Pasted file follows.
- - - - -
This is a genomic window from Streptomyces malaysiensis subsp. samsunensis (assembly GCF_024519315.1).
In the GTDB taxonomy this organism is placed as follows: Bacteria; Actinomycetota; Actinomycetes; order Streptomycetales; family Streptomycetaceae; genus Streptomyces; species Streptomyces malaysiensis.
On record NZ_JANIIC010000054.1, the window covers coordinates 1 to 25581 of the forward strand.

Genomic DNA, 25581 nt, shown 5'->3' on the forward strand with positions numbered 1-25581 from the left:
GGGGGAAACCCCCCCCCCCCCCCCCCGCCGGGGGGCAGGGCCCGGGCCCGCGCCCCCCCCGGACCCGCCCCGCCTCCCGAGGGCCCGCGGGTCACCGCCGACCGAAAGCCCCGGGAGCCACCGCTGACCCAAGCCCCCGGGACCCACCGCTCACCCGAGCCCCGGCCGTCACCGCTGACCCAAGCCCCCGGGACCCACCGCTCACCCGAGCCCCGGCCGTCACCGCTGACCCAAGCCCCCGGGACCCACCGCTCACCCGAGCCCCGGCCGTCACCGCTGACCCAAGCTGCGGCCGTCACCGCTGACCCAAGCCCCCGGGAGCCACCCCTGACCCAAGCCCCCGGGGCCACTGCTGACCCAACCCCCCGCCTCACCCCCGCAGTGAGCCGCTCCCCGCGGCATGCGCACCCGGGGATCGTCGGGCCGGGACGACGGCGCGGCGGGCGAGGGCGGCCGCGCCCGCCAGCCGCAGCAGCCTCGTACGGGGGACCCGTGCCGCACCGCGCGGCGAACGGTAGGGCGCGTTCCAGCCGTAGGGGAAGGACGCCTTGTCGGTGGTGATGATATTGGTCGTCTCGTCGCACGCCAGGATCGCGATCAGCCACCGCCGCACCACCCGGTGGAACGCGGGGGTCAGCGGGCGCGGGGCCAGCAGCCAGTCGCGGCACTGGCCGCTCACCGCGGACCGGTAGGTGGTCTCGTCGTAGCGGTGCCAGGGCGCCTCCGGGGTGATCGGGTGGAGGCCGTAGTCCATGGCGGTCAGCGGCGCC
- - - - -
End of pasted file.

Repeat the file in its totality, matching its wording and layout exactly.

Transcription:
This is a genomic window from Streptomyces malaysiensis subsp. samsunensis (assembly GCF_024519315.1).
In the GTDB taxonomy this organism is placed as follows: Bacteria; Actinomycetota; Actinomycetes; order Streptomycetales; family Streptomycetaceae; genus Streptomyces; species Streptomyces malaysiensis.
On record NZ_JANIIC010000054.1, the window covers coordinates 1 to 25581 of the forward strand.

Genomic DNA, 25581 nt, shown 5'->3' on the forward strand with positions numbered 1-25581 from the left:
GGGGGAAACCCCCCCCCCCCCCCCCCGCCGGGGGGCAGGGCCCGGGCCCGCGCCCCCCCCGGACCCGCCCCGCCTCCCGAGGGCCCGCGGGTCACCGCCGACCGAAAGCCCCGGGAGCCACCGCTGACCCAAGCCCCCGGGACCCACCGCTCACCCGAGCCCCGGCCGTCACCGCTGACCCAAGCCCCCGGGACCCACCGCTCACCCGAGCCCCGGCCGTCACCGCTGACCCAAGCCCCCGGGACCCACCGCTCACCCGAGCCCCGGCCGTCACCGCTGACCCAAGCTGCGGCCGTCACCGCTGACCCAAGCCCCCGGGAGCCACCCCTGACCCAAGCCCCCGGGGCCACTGCTGACCCAACCCCCCGCCTCACCCCCGCAGTGAGCCGCTCCCCGCGGCATGCGCACCCGGGGATCGTCGGGCCGGGACGACGGCGCGGCGGGCGAGGGCGGCCGCGCCCGCCAGCCGCAGCAGCCTCGTACGGGGGACCCGTGCCGCACCGCGCGGCGAACGGTAGGGCGCGTTCCAGCCGTAGGGGAAGGACGCCTTGTCGGTGGTGATGATATTGGTCGTCTCGTCGCACGCCAGGATCGCGATCAGCCACCGCCGCACCACCCGGTGGAACGCGGGGGTCAGCGGGCGCGGGGCCAGCAGCCAGTCGCGGCACTGGCCGCTCACCGCGGACCGGTAGGTGGTCTCGTCGTAGCGGTGCCAGGGCGCCTCCGGGGTGATCGGGTGGAGGCCGTAGTCCATGGCGGTCAGCGGCGCC